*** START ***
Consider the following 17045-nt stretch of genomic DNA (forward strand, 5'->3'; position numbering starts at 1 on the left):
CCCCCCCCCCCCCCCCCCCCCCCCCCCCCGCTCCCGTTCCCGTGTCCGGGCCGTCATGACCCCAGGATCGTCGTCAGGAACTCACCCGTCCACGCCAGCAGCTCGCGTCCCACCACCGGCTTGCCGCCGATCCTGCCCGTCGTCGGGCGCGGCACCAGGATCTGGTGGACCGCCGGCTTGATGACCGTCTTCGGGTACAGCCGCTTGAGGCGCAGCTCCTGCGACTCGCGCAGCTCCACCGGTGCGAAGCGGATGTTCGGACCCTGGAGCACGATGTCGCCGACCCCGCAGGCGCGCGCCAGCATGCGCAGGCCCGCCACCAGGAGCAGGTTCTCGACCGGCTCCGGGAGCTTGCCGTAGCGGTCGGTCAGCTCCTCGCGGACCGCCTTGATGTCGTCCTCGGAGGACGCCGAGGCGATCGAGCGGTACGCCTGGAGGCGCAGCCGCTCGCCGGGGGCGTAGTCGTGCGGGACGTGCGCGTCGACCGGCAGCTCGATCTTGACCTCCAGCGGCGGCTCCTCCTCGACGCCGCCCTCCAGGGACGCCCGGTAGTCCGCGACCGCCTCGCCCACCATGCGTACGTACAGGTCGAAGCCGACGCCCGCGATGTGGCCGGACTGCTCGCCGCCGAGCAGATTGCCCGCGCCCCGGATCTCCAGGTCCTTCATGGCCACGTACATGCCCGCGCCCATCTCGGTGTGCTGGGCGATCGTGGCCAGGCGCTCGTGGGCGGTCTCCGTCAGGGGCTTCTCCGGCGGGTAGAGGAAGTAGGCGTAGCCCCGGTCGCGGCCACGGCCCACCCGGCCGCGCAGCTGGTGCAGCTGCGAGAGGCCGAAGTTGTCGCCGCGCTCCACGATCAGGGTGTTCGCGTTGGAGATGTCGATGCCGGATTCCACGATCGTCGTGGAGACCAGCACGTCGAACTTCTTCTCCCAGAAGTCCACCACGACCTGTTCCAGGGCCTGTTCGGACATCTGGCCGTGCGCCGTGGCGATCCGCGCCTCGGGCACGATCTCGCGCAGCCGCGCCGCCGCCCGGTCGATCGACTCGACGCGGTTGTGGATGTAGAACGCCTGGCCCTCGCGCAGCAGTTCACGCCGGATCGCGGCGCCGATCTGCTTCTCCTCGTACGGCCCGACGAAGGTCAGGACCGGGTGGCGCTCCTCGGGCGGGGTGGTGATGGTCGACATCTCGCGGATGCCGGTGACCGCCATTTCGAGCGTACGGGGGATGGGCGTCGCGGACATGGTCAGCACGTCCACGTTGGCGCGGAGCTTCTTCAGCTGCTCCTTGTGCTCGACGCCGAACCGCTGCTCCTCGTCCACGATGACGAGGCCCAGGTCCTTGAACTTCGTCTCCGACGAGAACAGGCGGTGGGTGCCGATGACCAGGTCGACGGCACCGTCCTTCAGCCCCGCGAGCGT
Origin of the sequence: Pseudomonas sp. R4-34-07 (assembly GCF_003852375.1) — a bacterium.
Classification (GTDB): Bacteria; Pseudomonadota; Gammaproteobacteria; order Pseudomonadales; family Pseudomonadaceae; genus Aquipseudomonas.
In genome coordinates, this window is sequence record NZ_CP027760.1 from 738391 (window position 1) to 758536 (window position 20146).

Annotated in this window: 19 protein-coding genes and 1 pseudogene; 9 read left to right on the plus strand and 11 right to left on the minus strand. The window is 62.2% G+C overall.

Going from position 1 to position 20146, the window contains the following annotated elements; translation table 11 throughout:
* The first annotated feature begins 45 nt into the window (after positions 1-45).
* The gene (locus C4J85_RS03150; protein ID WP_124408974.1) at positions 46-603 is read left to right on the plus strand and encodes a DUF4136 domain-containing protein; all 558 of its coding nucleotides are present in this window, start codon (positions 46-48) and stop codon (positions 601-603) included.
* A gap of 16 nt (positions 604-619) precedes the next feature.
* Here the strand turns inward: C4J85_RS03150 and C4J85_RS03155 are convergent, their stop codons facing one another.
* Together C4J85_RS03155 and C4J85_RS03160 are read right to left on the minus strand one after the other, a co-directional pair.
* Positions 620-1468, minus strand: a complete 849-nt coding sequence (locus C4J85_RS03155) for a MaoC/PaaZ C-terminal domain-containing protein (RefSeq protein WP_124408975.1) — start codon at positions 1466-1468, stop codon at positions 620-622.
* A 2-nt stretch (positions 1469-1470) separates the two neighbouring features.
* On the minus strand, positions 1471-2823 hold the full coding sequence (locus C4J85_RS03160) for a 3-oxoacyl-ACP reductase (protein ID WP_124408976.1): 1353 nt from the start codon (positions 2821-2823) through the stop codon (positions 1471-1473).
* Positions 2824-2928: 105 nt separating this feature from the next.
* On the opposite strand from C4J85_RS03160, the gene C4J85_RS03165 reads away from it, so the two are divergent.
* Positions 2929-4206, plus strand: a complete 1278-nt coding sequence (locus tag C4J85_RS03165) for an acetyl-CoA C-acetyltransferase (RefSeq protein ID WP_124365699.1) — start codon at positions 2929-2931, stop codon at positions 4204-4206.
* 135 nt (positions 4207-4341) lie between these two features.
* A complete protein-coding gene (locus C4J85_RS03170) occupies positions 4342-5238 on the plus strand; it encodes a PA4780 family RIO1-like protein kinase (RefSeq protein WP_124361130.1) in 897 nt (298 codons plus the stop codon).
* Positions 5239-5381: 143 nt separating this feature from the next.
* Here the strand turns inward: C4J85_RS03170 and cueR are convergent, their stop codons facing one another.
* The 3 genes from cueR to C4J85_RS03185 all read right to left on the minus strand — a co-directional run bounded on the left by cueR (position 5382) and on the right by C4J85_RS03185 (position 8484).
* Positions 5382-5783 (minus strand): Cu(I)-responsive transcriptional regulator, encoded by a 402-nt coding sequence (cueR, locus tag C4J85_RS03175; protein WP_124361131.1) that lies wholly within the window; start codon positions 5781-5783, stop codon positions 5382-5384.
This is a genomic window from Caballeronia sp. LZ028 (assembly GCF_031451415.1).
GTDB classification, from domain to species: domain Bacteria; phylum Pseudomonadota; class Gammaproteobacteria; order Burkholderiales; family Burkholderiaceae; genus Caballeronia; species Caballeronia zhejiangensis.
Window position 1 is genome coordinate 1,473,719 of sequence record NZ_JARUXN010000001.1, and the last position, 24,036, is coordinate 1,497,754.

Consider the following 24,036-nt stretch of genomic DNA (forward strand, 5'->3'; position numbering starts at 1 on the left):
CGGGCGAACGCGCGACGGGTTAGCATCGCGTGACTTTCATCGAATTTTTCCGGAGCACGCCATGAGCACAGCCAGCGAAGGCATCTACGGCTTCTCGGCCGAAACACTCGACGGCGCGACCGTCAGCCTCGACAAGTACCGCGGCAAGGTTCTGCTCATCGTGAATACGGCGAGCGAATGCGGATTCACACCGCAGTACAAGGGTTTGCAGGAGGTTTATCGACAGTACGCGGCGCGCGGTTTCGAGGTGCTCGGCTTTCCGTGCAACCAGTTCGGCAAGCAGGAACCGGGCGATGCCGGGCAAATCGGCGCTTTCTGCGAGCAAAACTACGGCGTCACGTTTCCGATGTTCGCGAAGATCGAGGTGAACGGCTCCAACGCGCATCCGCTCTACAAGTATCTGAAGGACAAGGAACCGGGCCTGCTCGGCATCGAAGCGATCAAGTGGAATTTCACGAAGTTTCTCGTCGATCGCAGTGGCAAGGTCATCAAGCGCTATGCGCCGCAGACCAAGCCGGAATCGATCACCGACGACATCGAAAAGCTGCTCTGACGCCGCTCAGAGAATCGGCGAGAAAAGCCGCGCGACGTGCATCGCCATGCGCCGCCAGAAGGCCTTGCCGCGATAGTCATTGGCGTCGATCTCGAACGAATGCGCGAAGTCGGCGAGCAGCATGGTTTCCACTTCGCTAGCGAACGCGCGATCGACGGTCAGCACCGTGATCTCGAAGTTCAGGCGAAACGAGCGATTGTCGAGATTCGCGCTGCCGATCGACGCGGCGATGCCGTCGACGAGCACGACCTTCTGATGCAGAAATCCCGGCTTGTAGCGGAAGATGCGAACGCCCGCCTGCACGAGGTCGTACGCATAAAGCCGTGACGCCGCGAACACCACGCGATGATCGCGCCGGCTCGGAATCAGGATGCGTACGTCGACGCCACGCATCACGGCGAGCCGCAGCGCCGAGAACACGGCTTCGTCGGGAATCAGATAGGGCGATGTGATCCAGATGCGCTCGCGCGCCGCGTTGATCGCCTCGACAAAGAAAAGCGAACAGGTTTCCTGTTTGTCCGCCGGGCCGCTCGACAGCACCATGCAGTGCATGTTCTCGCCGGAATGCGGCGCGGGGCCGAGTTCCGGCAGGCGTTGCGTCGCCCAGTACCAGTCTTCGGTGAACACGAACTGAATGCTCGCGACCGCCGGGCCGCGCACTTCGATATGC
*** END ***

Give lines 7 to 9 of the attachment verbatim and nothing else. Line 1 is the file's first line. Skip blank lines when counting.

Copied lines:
Going from position 1 to position 20146, the window contains the following annotated elements; translation table 11 throughout:
* The first annotated feature begins 45 nt into the window (after positions 1-45).
* The gene (locus C4J85_RS03150; protein ID WP_124408974.1) at positions 46-603 is read left to right on the plus strand and encodes a DUF4136 domain-containing protein; all 558 of its coding nucleotides are present in this window, start codon (positions 46-48) and stop codon (positions 601-603) included.